When the WCB medical advisor reviewed the worker’s file on April 7, 2011, they noted that although “…there appears to be some symptoms attributable to the claimant’s compensable chronic low back pain, it is likely that the claimant’s current signs and symptoms constellation is on the basis of [their] severe bilateral osteoarthritis”, which opinion they based upon the consult report from the orthopedic surgeon and the hip x-rays reviewed. In a further opinion provided on June 30, 2011, the medical advisor confirmed that “…it is likely that the referred pain down the legs is secondary to the hip osteoarthritis as opposed to bilateral sciatica….[T]herefore the use of gabapentin for leg pain symptoms is secondary to the hip osteoarthritis which is a non compensable medical condition.”

While the treating family physician initially prescribed Gabapentin to the worker in or around 2007 when the worker first began reporting increasing bilateral leg pain, the panel noted that these symptoms were ultimately diagnosed by the orthopedic surgeon as related to the worker’s bilateral hip osteoarthritis, rather than to their chronic back condition. The panel accepts and relies upon the report of the orthopedic surgeon in this regard, which is further supported by the opinions provided by the WCB medical advisor.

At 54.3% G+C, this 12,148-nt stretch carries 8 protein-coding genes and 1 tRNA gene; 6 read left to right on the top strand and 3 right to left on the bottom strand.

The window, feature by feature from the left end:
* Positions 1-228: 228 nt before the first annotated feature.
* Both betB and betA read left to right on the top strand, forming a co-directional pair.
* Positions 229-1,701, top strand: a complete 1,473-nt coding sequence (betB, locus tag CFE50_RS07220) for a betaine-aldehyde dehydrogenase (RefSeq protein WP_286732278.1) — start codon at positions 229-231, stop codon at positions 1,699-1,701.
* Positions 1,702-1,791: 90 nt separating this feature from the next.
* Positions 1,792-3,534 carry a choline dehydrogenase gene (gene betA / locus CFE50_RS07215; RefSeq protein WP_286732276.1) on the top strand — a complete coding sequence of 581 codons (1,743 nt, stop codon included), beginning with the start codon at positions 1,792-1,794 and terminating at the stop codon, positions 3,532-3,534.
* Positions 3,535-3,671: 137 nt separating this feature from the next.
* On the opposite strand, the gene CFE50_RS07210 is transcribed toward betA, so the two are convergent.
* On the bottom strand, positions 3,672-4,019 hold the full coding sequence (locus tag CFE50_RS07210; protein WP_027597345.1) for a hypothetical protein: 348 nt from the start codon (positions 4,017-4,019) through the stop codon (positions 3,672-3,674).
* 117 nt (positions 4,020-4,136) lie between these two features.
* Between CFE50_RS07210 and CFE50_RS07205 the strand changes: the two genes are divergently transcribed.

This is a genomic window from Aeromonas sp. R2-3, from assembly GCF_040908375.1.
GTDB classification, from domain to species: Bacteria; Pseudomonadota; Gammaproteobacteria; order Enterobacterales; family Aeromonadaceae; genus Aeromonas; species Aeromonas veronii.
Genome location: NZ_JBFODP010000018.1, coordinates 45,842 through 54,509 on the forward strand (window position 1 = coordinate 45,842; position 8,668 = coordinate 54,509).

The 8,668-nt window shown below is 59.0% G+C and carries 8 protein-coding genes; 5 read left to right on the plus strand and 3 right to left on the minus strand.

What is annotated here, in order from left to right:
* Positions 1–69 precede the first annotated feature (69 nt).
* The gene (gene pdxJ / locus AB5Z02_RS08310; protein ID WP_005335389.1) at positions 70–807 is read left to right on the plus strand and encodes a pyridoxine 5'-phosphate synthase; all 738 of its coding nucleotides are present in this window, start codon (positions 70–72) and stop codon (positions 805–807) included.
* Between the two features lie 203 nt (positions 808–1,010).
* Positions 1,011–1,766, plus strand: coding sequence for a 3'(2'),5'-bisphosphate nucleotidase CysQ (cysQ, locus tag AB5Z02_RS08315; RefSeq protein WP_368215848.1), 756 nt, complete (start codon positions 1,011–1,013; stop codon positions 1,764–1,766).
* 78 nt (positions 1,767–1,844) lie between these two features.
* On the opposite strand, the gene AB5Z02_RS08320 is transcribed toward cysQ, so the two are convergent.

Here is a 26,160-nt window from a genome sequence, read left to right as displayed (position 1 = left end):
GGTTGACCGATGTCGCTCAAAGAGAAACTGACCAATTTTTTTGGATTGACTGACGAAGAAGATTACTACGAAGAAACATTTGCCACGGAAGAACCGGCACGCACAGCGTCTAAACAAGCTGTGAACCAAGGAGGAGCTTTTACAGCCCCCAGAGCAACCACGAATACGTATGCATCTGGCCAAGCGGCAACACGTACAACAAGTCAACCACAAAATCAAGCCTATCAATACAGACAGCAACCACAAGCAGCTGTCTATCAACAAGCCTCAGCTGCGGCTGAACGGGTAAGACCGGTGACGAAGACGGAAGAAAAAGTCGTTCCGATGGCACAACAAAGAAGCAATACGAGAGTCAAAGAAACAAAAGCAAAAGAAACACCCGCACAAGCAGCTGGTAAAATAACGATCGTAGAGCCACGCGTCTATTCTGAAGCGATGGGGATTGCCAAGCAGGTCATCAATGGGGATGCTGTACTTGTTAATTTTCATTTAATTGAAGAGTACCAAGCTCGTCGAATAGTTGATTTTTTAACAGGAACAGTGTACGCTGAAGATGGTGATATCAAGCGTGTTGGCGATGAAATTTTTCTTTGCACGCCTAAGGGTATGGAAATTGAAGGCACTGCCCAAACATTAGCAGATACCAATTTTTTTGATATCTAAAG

The panel also noted that although the worker stated their belief that the medication was effective in controlling their symptoms related to the compensable chronic lumbar back pain, the evidence does not bear that out. We noted the worker’s report to the orthopedic surgeon in April 2009 after trialing this medication over approximately two years, that the medication was “without much success”. We further noted that in 2010, when the family physician referred the worker for pain relief injections, the worker was noted to be taking Gabapentin. We also noted that although the family physician advocated in 2011 for the continuation of this medication, they provided no clinical support for the request and further, stated that they had not seen the worker since June 2010.

The panel is not satisfied that there is sufficient evidence to support the worker’s position that Gabapentin provides them with effective pain relief arising from the compensable chronic low back condition. On the basis of the evidence before the panel, and on the standard of a balance of probabilities, we are satisfied that responsibility should not be accepted for Gabapentin medication. Therefore, the worker’s appeal is denied.

Panel Members

K. Dyck, Presiding Officer
R. Campbell, Commissioner
M. Kernaghan, Commissioner

Recording Secretary, J. Lee

K. Dyck - Presiding Officer
(on behalf of the panel)

Signed at Winnipeg this 27th day of January, 2023